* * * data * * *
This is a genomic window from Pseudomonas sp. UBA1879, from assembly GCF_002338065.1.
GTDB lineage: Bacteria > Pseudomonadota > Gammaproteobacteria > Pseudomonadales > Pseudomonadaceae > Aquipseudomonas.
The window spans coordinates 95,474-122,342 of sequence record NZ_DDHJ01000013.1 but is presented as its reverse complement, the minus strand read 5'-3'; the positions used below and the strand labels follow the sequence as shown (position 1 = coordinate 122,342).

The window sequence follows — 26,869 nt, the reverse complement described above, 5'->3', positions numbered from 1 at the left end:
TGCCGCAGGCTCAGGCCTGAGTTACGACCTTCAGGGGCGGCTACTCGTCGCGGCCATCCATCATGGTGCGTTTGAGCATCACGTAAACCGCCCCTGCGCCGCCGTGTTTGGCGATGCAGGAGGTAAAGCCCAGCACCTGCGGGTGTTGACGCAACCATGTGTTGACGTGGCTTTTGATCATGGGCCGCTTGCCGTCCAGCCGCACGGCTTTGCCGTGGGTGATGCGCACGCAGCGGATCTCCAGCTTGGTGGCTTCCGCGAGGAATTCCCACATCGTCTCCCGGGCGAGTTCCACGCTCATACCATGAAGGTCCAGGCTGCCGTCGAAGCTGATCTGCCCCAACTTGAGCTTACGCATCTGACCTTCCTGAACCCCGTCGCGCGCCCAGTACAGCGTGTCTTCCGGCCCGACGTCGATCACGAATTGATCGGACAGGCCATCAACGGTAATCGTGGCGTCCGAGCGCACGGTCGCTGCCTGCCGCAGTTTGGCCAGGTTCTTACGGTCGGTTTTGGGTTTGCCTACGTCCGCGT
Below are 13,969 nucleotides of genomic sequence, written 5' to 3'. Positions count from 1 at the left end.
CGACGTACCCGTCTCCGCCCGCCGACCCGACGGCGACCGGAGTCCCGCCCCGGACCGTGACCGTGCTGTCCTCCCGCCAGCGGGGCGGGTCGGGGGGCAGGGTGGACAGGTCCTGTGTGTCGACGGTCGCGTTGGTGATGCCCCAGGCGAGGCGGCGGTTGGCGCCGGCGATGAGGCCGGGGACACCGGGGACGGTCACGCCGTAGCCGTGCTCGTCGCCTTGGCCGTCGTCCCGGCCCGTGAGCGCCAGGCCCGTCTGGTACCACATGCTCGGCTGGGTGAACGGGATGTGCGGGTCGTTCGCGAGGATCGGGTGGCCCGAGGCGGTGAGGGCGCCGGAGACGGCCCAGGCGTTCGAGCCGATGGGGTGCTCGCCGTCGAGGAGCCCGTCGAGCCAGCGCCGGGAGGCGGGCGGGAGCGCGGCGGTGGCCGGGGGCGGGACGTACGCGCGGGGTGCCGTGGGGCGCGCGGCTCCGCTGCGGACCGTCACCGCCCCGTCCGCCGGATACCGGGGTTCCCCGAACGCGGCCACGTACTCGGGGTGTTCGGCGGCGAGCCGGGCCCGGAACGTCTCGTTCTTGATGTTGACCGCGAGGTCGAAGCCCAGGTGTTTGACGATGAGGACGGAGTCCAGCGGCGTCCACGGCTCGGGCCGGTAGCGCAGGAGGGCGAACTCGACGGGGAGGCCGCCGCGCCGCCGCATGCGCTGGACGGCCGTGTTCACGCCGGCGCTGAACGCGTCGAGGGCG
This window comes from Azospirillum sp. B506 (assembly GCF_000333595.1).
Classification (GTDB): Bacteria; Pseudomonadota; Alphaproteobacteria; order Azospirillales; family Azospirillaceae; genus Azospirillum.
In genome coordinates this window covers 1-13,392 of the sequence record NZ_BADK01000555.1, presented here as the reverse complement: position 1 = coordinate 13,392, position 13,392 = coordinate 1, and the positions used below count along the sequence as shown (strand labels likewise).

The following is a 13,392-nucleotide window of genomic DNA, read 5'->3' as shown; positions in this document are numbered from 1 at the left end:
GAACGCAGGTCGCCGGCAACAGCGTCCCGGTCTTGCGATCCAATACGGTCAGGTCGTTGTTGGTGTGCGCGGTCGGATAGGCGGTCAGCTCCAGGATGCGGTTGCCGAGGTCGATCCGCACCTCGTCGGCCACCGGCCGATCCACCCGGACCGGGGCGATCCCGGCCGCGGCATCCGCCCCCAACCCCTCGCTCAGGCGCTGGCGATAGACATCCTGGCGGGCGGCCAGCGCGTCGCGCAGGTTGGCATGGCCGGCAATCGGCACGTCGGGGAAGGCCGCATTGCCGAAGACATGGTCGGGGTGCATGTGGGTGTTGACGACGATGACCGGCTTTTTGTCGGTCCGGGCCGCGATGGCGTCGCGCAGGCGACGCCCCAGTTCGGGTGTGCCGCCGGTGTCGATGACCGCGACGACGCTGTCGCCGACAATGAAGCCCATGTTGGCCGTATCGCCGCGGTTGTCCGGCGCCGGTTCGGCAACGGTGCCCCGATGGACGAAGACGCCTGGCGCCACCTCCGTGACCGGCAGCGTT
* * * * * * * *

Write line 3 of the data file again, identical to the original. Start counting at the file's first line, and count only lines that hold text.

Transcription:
The window spans coordinates 95,474-122,342 of sequence record NZ_DDHJ01000013.1 but is presented as its reverse complement, the minus strand read 5'-3'; the positions used below and the strand labels follow the sequence as shown (position 1 = coordinate 122,342).